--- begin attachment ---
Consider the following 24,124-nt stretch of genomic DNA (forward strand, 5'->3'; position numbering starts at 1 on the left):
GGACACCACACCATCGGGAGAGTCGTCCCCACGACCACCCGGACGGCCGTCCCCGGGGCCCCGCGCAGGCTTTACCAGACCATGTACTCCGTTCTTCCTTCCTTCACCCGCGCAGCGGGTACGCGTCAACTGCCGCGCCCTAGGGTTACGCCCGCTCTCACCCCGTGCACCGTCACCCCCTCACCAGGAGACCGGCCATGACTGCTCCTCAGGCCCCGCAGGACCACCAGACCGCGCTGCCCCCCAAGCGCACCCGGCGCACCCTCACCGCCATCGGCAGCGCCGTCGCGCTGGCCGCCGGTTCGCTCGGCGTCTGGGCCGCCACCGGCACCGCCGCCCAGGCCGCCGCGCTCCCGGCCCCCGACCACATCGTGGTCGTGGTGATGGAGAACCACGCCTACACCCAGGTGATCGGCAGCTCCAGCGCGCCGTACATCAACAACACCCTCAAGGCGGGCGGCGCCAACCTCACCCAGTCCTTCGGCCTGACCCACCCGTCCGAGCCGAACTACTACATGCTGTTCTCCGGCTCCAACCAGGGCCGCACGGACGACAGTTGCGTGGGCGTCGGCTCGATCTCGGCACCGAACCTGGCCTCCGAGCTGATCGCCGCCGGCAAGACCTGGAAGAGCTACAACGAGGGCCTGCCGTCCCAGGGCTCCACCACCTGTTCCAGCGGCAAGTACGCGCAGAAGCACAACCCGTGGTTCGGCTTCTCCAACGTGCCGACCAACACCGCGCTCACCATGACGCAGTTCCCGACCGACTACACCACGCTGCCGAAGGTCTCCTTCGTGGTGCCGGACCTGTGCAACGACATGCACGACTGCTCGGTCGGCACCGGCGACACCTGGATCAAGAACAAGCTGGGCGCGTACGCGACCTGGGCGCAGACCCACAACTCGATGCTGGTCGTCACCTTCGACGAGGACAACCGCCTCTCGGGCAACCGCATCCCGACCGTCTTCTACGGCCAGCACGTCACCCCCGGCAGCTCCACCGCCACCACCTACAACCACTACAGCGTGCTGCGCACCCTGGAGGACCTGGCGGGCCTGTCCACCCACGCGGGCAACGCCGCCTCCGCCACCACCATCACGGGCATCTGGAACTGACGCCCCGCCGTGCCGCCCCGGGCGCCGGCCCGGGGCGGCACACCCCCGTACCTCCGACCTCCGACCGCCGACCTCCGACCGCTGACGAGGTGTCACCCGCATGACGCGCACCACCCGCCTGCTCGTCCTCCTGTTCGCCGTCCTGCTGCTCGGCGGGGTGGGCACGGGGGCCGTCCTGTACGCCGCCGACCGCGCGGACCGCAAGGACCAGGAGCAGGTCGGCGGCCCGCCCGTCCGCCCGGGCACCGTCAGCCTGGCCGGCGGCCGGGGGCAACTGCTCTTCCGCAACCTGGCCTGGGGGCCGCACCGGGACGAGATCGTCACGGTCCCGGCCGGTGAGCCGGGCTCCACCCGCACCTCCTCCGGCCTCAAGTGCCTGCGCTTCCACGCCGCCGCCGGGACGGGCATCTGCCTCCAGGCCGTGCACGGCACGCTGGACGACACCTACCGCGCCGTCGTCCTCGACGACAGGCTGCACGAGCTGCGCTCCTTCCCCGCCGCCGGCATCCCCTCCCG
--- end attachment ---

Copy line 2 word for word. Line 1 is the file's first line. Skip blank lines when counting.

GGACACCACACCATCGGGAGAGTCGTCCCCACGACCACCCGGACGGCCGTCCCCGGGGCCCCGCGCAGGCTTTACCAGACCATGTACTCCGTTCTTCCTTCCTTCACCCGCGCAGCGGGTACGCGTCAACTGCCGCGCCCTAGGGTTACGCCCGCTCTCACCCCGTGCACCGTCACCCCCTCACCAGGAGACCGGCCATGACTGCTCCTCAGGCCCCGCAGGACCACCAGACCGCGCTGCCCCCCAAGCGCACCCGGCGCACCCTCACCGCCATCGGCAGCGCCGTCGCGCTGGCCGCCGGTTCGCTCGGCGTCTGGGCCGCCACCGGCACCGCCGCCCAGGCCGCCGCGCTCCCGGCCCCCGACCACATCGTGGTCGTGGTGATGGAGAACCACGCCTACACCCAGGTGATCGGCAGCTCCAGCGCGCCGTACATCAACAACACCCTCAAGGCGGGCGGCGCCAACCTCACCCAGTCCTTCGGCCTGACCCACCCGTCCGAGCCGAACTACTACATGCTGTTCTCCGGCTCCAACCAGGGCCGCACGGACGACAGTTGCGTGGGCGTCGGCTCGATCTCGGCACCGAACCTGGCCTCCGAGCTGATCGCCGCCGGCAAGACCTGGAAGAGCTACAACGAGGGCCTGCCGTCCCAGGGCTCCACCACCTGTTCCAGCGGCAAGTACGCGCAGAAGCACAACCCGTGGTTCGGCTTCTCCAACGTGCCGACCAACACCGCGCTCACCATGACGCAGTTCCCGACCGACTACACCACGCTGCCGAAGGTCTCCTTCGTGGTGCCGGACCTGTGCAACGACATGCACGACTGCTCGGTCGGCACCGGCGACACCTGGATCAAGAACAAGCTGGGCGCGTACGCGACCTGGGCGCAGACCCACAACTCGATGCTGGTCGTCACCTTCGACGAGGACAACCGCCTCTCGGGCAACCGCATCCCGACCGTCTTCTACGGCCAGCACGTCACCCCCGGCAGCTCCACCGCCACCACCTACAACCACTACAGCGTGCTGCGCACCCTGGAGGACCTGGCGGGCCTGTCCACCCACGCGGGCAACGCCGCCTCCGCCACCACCATCACGGGCATCTGGAACTGACGCCCCGCCGTGCCGCCCCGGGCGCCGGCCCGGGGCGGCACACCCCCGTACCTCCGACCTCCGACCGCCGACCTCCGACCGCTGACGAGGTGTCACCCGCATGACGCGCACCACCCGCCTGCTCGTCCTCCTGTTCGCCGTCCTGCTGCTCGGCGGGGTGGGCACGGGGGCCGTCCTGTACGCCGCCGACCGCGCGGACCGCAAGGACCAGGAGCAGGTCGGCGGCCCGCCCGTCCGCCCGGGCACCGTCAGCCTGGCCGGCGGCCGGGGGCAACTGCTCTTCCGCAACCTGGCCTGGGGGCCGCACCGGGACGAGATCGTCACGGTCCCGGCCGGTGAGCCGGGCTCCACCCGCACCTCCTCCGGCCTCAAGTGCCTGCGCTTCCACGCCGCCGCCGGGACGGGCATCTGCCTCCAGGCCGTGCACGGCACGCTGGACGACACCTACCGCGCCGTCGTCCTCGACGACAGGCTGCACGAGCTGCGCTCCTTCCCCGCCGCCGGCATCCCCTCCCG